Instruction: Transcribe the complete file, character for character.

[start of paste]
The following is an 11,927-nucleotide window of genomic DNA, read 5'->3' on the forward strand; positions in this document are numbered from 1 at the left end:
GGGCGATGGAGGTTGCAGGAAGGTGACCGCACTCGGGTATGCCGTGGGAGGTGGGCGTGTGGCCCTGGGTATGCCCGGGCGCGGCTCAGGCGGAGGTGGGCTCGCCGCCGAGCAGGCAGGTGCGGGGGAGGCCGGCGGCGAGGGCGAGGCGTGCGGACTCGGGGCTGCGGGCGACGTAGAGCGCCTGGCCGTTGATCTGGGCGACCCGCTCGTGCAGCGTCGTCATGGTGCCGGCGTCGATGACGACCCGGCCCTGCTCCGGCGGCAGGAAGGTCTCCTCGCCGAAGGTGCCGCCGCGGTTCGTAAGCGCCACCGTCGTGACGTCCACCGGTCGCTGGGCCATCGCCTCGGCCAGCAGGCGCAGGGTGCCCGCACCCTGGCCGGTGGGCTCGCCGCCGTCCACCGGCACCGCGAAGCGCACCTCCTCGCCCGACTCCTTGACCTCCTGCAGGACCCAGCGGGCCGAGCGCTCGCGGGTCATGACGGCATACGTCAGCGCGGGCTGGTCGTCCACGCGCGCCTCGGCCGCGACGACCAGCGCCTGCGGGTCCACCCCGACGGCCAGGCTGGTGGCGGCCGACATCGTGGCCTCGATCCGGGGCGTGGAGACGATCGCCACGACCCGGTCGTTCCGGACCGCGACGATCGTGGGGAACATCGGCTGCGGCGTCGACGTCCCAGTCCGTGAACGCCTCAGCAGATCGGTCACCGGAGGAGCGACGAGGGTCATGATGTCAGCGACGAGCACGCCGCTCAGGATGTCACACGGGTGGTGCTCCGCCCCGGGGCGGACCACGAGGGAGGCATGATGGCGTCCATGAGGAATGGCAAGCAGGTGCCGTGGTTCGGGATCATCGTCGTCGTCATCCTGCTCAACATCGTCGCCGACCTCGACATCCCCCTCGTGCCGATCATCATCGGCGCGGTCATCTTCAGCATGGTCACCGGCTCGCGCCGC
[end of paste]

The following is an 11,927-nucleotide window of genomic DNA, read 5'->3' on the forward strand; positions in this document are numbered from 1 at the left end:
GGGCGATGGAGGTTGCAGGAAGGTGACCGCACTCGGGTATGCCGTGGGAGGTGGGCGTGTGGCCCTGGGTATGCCCGGGCGCGGCTCAGGCGGAGGTGGGCTCGCCGCCGAGCAGGCAGGTGCGGGGGAGGCCGGCGGCGAGGGCGAGGCGTGCGGACTCGGGGCTGCGGGCGACGTAGAGCGCCTGGCCGTTGATCTGGGCGACCCGCTCGTGCAGCGTCGTCATGGTGCCGGCGTCGATGACGACCCGGCCCTGCTCCGGCGGCAGGAAGGTCTCCTCGCCGAAGGTGCCGCCGCGGTTCGTAAGCGCCACCGTCGTGACGTCCACCGGTCGCTGGGCCATCGCCTCGGCCAGCAGGCGCAGGGTGCCCGCACCCTGGCCGGTGGGCTCGCCGCCGTCCACCGGCACCGCGAAGCGCACCTCCTCGCCCGACTCCTTGACCTCCTGCAGGACCCAGCGGGCCGAGCGCTCGCGGGTCATGACGGCATACGTCAGCGCGGGCTGGTCGTCCACGCGCGCCTCGGCCGCGACGACCAGCGCCTGCGGGTCCACCCCGACGGCCAGGCTGGTGGCGGCCGACATCGTGGCCTCGATCCGGGGCGTGGAGACGATCGCCACGACCCGGTCGTTCCGGACCGCGACGATCGTGGGGAACATCGGCTGCGGCGTCGACGTCCCAGTCCGTGAACGCCTCAGCAGATCGGTCACCGGAGGAGCGACGAGGGTCATGATGTCAGCGACGAGCACGCCGCTCAGGATGTCACACGGGTGGTGCTCCGCCCCGGGGCGGACCACGAGGGAGGCATGATGGCGTCCATGAGGAATGGCAAGCAGGTGCCGTGGTTCGGGATCATCGTCGTCGTCATCCTGCTCAACATCGTCGCCGACCTCGACATCCCCCTCGTGCCGATCATCATCGGCGCGGTCATCTTCAGCATGGTCACCGGCTCGCGCCGC